This is the case of the ‘Fédération Française du Prêt à Porter Féminin’, which, for the past four years, has been accompanying business leaders faced with ecological challenges, in order to participate in the profound transformation of the industry. “We have created a guide to make French fashion brands more responsible with their supply chains, which has been downloaded 537 times,” explains its president, Pierre-François Le Louët. Therefore, it is a ‘slow’ transition which is promoted by fashion experts. Frédéric Maus adds, “We do not have to reinvent everything entirely. We can adapt the brands to commitment issues and find many benefits in doing so.”

Commitment is like a Trojan Horse for brands: many professionals believe that it could be a lucrative gamble, to help integrate themselves into an oversaturated market. This could be a lucrative gamble according to many professionals. In 2020, fashion must commit itself - it can no longer stay neutral. “Over the past few years, fashion has rediscovered its political and societal dimension,” explains Pierre-François Le Louët. Clothing sticks to the skin, to the individual. It has a real symbolic function and can reflect the values and ideas of a person, but also of a community and an era. “Fashion is also a matter of living together, of inclusion,” explains Axelle Tessandier. It can act as a strong statement: a social and political act. If clothing possesses a strong symbolic exterior dimension, it is equally a source of interiority and introspection. I put on this item of clothing because I am, I wear this jacket because I think, I choose this hat because I believe… Our clothes therefore reflect a way of thinking, and conceiving of life. What’s more, the way in which we make them reflects a model of existence. On both sides of a garment, from creation to purchase, the way that we produce and consume reflects our values and those which we wish to promote. This is a real stance: a long-term commitment.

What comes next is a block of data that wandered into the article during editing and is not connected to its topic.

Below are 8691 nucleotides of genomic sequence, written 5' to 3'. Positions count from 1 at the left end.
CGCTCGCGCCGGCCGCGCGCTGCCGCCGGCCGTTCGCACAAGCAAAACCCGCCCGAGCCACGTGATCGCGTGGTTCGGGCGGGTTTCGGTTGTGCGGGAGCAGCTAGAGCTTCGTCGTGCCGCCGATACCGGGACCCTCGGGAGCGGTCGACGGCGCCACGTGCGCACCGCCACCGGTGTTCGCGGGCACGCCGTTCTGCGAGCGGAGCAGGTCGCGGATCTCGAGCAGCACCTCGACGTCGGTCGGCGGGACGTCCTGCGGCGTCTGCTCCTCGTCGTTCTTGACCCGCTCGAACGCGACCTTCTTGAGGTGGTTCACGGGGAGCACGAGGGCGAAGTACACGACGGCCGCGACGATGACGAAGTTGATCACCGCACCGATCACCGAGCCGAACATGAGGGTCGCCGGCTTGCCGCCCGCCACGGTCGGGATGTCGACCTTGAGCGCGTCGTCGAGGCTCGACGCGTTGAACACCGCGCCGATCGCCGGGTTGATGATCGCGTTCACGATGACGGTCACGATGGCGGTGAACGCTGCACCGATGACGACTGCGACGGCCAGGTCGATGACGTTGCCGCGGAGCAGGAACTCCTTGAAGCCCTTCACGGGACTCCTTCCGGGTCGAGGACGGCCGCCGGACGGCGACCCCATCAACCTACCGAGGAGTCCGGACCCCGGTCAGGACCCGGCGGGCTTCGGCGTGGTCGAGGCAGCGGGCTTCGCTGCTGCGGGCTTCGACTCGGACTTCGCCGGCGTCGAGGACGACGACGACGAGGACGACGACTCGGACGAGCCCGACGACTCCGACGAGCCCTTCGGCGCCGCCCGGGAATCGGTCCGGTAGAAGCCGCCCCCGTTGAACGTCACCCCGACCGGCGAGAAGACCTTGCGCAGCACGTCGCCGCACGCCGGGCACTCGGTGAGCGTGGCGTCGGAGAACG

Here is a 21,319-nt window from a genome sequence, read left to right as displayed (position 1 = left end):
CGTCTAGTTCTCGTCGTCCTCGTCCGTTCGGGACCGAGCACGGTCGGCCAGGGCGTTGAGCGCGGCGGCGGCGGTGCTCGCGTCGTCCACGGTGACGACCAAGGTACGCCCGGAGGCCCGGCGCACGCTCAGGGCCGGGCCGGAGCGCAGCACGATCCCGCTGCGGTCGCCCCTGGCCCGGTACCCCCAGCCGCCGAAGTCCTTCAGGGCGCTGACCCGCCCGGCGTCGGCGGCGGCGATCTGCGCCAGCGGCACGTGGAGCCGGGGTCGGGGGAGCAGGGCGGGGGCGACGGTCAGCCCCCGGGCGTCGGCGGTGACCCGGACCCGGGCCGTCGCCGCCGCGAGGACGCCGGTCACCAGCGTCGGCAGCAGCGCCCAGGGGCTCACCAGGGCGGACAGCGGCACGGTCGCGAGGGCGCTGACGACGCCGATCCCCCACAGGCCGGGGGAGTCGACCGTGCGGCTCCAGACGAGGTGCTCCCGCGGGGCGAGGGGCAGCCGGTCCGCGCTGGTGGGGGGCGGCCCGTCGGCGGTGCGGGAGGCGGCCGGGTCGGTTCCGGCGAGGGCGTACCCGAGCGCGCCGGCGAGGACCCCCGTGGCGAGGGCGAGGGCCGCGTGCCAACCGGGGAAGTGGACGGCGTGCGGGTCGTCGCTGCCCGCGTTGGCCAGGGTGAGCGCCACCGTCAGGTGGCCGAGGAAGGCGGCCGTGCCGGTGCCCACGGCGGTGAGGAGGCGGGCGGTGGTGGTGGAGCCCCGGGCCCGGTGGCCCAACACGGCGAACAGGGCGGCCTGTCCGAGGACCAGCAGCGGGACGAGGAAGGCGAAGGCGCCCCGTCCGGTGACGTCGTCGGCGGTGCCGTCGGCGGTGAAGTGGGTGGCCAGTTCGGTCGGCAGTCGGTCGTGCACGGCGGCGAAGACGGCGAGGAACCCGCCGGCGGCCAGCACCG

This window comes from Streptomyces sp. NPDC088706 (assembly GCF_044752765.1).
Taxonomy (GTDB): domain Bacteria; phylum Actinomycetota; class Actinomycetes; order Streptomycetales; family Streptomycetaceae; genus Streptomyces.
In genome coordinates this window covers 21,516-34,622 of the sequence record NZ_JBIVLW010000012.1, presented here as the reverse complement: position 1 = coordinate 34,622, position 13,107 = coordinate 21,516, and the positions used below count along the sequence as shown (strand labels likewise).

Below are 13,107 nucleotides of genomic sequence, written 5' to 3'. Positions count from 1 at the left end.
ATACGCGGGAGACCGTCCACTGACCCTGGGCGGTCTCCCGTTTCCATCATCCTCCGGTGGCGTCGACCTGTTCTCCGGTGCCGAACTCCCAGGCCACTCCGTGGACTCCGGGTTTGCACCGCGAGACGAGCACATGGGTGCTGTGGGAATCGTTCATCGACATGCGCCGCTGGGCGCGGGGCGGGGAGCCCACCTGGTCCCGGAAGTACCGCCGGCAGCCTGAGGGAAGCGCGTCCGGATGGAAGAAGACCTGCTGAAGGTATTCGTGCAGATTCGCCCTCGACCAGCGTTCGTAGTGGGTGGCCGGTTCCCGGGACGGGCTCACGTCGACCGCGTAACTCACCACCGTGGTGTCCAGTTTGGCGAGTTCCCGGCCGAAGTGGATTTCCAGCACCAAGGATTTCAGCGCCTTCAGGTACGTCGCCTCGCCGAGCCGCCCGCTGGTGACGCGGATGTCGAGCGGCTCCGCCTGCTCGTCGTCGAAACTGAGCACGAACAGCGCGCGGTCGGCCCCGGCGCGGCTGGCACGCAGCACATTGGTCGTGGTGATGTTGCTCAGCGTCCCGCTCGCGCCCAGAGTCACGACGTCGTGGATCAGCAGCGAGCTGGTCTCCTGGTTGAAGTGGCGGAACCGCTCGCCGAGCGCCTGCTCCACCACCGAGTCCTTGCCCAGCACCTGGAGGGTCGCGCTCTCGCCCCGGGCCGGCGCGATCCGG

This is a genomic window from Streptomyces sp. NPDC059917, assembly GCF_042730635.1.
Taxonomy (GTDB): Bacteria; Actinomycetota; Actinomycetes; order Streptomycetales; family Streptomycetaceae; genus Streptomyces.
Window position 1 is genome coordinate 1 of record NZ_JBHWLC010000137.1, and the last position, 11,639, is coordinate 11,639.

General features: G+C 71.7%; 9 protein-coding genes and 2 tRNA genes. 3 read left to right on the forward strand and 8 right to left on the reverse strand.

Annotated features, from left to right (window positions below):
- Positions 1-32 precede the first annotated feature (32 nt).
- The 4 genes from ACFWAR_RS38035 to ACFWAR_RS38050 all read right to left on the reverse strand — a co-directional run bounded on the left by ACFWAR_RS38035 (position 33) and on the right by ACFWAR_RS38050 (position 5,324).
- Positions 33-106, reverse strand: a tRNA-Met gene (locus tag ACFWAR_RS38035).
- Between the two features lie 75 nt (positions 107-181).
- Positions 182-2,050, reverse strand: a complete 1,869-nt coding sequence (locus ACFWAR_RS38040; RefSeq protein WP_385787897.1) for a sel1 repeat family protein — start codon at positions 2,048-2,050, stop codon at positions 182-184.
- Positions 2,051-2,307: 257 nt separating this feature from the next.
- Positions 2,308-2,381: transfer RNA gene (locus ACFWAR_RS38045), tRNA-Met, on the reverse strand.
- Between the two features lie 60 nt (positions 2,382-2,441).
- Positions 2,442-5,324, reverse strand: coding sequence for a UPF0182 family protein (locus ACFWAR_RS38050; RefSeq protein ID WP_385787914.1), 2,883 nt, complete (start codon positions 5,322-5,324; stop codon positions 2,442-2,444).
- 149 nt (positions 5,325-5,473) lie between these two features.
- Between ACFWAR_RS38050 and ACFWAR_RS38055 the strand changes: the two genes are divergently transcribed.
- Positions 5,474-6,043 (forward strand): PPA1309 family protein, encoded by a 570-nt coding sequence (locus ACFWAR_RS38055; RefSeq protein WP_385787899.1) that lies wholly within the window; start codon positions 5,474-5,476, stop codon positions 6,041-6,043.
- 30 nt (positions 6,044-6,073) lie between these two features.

To create and wear a garment which has a real purpose, is therefore the challenge of sustainable fashion. As Axelle Tessandier reminds us, “A brand is not a concept, it is people, teams.” Fashion must be a source of respect and inclusion. It must be balanced as to not break the hybris that is its very essence: creation. “The real question today is, wherever you are, how do you want to commit yourself?” continues Axelle Tessandier. We have heard the why, so here is the how. How do you measure your commitment? But also, how do you make your model viable? How do you assure knowledge and responsibility? How do you reconcile aesthetics with sustainability? These are all challenges faced by the pioneers of ethical fashion when attempting to find quick solutions. These are all issues which Impact seeks to resolve, thanks to dialogue and communal action. “Finally, fashion has a tendency to make everything more exaggerated, more committed, therefore sometimes risking hysteria. However, I think that this can be a real asset in the ecological transition,” concludes Frédéric Maus. Through a twist of fate, fashion, the perpetual rebel, might just eventually re-embody what Camus called, 'the right measure'.